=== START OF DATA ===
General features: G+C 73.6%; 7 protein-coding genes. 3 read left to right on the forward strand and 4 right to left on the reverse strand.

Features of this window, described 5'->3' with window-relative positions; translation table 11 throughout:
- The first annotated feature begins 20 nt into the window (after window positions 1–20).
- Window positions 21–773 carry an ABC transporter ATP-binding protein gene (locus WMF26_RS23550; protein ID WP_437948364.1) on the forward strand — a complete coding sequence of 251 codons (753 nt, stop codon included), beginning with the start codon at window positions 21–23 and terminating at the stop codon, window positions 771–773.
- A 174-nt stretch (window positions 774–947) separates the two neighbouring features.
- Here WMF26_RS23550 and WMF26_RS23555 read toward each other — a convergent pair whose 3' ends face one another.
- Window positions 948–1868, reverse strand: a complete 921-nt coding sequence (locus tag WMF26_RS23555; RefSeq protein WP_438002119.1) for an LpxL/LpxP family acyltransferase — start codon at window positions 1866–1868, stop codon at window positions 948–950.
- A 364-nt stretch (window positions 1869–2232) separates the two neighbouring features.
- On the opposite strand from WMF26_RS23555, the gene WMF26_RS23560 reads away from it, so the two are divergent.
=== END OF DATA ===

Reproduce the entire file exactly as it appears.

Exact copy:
General features: G+C 73.6%; 7 protein-coding genes. 3 read left to right on the forward strand and 4 right to left on the reverse strand.

Features of this window, described 5'->3' with window-relative positions; translation table 11 throughout:
- The first annotated feature begins 20 nt into the window (after window positions 1–20).
- Window positions 21–773 carry an ABC transporter ATP-binding protein gene (locus WMF26_RS23550; protein ID WP_437948364.1) on the forward strand — a complete coding sequence of 251 codons (753 nt, stop codon included), beginning with the start codon at window positions 21–23 and terminating at the stop codon, window positions 771–773.
- A 174-nt stretch (window positions 774–947) separates the two neighbouring features.
- Here WMF26_RS23550 and WMF26_RS23555 read toward each other — a convergent pair whose 3' ends face one another.
- Window positions 948–1868, reverse strand: a complete 921-nt coding sequence (locus tag WMF26_RS23555; RefSeq protein WP_438002119.1) for an LpxL/LpxP family acyltransferase — start codon at window positions 1866–1868, stop codon at window positions 948–950.
- A 364-nt stretch (window positions 1869–2232) separates the two neighbouring features.
- On the opposite strand from WMF26_RS23555, the gene WMF26_RS23560 reads away from it, so the two are divergent.